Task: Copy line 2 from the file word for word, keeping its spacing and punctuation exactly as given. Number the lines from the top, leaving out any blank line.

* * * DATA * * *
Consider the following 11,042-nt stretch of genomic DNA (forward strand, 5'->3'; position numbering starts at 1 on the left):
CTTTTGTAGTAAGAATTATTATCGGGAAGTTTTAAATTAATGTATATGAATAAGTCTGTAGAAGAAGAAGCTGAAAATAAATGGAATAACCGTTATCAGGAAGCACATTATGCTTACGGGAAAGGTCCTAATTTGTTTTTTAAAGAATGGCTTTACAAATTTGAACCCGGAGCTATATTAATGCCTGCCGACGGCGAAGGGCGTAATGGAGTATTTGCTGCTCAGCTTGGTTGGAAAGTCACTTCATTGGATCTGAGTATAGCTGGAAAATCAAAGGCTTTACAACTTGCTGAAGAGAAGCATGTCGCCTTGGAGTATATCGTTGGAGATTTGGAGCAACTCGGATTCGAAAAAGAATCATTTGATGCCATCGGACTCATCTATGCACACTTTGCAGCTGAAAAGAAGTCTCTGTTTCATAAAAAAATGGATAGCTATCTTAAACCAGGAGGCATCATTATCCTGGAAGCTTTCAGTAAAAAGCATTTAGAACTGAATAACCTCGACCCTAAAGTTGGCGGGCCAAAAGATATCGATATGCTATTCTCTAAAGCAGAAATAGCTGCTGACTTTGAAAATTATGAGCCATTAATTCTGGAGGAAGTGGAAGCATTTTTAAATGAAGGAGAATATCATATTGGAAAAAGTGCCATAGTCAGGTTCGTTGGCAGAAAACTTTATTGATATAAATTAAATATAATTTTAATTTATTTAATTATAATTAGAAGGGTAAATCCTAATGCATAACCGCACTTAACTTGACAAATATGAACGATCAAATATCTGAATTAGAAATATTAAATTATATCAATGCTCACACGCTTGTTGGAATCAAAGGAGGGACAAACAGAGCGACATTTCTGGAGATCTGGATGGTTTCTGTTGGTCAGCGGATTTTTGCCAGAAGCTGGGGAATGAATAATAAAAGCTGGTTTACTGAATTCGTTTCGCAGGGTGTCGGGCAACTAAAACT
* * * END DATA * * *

CTTTTGTAGTAAGAATTATTATCGGGAAGTTTTAAATTAATGTATATGAATAAGTCTGTAGAAGAAGAAGCTGAAAATAAATGGAATAACCGTTATCAGGAAGCACATTATGCTTACGGGAAAGGTCCTAATTTGTTTTTTAAAGAATGGCTTTACAAATTTGAACCCGGAGCTATATTAATGCCTGCCGACGGCGAAGGGCGTAATGGAGTATTTGCTGCTCAGCTTGGTTGGAAAGTCACTTCATTGGATCTGAGTATAGCTGGAAAATCAAAGGCTTTACAACTTGCTGAAGAGAAGCATGTCGCCTTGGAGTATATCGTTGGAGATTTGGAGCAACTCGGATTCGAAAAAGAATCATTTGATGCCATCGGACTCATCTATGCACACTTTGCAGCTGAAAAGAAGTCTCTGTTTCATAAAAAAATGGATAGCTATCTTAAACCAGGAGGCATCATTATCCTGGAAGCTTTCAGTAAAAAGCATTTAGAACTGAATAACCTCGACCCTAAAGTTGGCGGGCCAAAAGATATCGATATGCTATTCTCTAAAGCAGAAATAGCTGCTGACTTTGAAAATTATGAGCCATTAATTCTGGAGGAAGTGGAAGCATTTTTAAATGAAGGAGAATATCATATTGGAAAAAGTGCCATAGTCAGGTTCGTTGGCAGAAAACTTTATTGATATAAATTAAATATAATTTTAATTTATTTAATTATAATTAGAAGGGTAAATCCTAATGCATAACCGCACTTAACTTGACAAATATGAACGATCAAATATCTGAATTAGAAATATTAAATTATATCAATGCTCACACGCTTGTTGGAATCAAAGGAGGGACAAACAGAGCGACATTTCTGGAGATCTGGATGGTTTCTGTTGGTCAGCGGATTTTTGCCAGAAGCTGGGGAATGAATAATAAAAGCTGGTTTACTGAATTCGTTTCGCAGGGTGTCGGGCAACTAAAACT